Childhood Friends, Paralyzed at Different Times, Turn to Fitness and Each Other For Support
CJ Bellamy, 29, and David Kellam, 30, were both paralyzed in separate incidents years apart, but now the childhood friends have banded together as workout partners.
A twist of fate brought these friends closer than they had ever been.
CJ Bellamy, 29, and David Kellam, 30, were both paralyzed in separate incidents years apart, but now the childhood friends have banded together as workout partners and encourage each other daily.
“I went into like a depression phase for like a year and I kind of just had to work my way out of that,” Bellamy told InsideEditon.com. “When I found out about David’s injury, it was a while after my injury, but to know that you could connect with someone else and communicate with them and talk about what you are going through and can relate to it, it really helped too.”
The pair initially met in middle school riding the same bus together. They went to separate high schools but remained friends throughout the years.
Bellamy was injured first. During his junior year of high school in 2006, he was shot in a drive-by shooting and the bullet paralyzed him from the waist down at just 17.
Kellam, who was planning to go to college in West Virginia on a football scholarship, said he was visiting campus when he heard about his friend’s injury.
“I was like ‘no way.’ I was like hoping that nothing crazy happened because I heard he just got shot and at the time I didn’t know anything about paralysis,” Kellam said. “I didn’t know anything. I was like there is no way it could have happened to him like that because he had everything going for him.”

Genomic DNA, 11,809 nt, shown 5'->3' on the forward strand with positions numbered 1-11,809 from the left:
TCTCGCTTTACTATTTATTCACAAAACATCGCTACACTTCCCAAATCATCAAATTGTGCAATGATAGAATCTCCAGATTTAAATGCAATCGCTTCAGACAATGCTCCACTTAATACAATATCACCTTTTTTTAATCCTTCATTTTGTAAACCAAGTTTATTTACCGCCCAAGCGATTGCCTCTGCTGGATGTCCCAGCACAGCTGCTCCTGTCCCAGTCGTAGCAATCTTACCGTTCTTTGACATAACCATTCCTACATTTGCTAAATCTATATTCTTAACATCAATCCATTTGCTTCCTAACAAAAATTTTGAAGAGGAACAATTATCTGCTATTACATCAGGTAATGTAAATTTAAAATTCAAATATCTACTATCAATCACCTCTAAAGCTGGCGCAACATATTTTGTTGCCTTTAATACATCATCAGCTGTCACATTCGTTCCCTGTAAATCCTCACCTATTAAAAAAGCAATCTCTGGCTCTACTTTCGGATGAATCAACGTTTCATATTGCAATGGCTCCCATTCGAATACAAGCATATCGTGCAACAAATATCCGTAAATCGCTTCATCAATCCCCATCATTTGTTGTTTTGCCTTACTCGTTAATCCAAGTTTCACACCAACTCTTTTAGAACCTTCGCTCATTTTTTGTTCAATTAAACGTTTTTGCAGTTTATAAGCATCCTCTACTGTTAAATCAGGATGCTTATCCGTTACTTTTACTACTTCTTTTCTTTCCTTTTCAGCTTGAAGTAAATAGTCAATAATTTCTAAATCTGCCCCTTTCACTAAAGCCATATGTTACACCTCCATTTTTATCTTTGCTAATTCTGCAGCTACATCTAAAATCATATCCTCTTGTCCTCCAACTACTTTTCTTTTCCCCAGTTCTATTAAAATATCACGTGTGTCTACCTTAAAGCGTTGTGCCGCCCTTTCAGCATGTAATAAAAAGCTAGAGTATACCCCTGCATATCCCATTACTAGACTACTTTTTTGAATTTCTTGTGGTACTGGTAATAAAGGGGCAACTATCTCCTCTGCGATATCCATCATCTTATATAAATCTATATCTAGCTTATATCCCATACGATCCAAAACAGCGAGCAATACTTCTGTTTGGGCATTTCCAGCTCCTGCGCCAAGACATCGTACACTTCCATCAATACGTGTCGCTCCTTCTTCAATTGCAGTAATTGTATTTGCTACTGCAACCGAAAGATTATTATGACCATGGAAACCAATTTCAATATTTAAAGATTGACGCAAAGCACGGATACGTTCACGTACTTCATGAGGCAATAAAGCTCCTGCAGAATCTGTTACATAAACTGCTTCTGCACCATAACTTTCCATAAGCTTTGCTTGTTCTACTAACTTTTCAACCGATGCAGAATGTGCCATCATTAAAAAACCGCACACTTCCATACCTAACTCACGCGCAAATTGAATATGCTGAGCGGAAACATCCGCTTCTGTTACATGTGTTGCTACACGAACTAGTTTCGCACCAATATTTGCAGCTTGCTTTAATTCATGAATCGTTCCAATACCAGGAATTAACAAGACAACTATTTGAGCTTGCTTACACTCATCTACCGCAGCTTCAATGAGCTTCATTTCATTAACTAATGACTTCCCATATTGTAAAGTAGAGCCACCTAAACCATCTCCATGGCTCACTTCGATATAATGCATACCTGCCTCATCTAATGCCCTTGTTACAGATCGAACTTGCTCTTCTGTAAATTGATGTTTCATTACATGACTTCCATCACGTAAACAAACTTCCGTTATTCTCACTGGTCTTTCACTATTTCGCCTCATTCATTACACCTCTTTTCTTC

In June 2010, Kellam was injured in a motorcycle accident while away at college. He was a sophomore at the time, and when he woke up from the accident, he found himself paralyzed from the waist down.
At the time, Bellamy was still going to rehabilitation at Orlando Health in Florida, and Kellam was now an in-patient at the same hospital.
“When that happened like we reached out to each other even more and he (Bellamy) was really kind of little more down than I was,” Kellam said. “I remember him coming to rehab, him being four years in. His spirits went straight to the sky when I was doing my stuff so it was pretty cool with that connection.”
Now the pair talk every day and workout together three times a week at a SOCF CrossFit studio, which adapts the workouts for the pair, focusing on upper body strength and stamina.
“Me and him, we both are very competitive and we always try to beat each other doing whatever,” Kellam said. “There’s a couple things he’s better than me at, couple things I am better than him at, but we always try to tough it out.”
Kellam, who works at a nonprofit that focuses on finding jobs for those with disabilities, recently got Bellamy a mentor position as part of the program.
“We definitely feed on each other. It seems like we need each other,” Kellam said,
And Bellamy shares the same sentiment: “This is my guy. The more he keeps going the more I go.”
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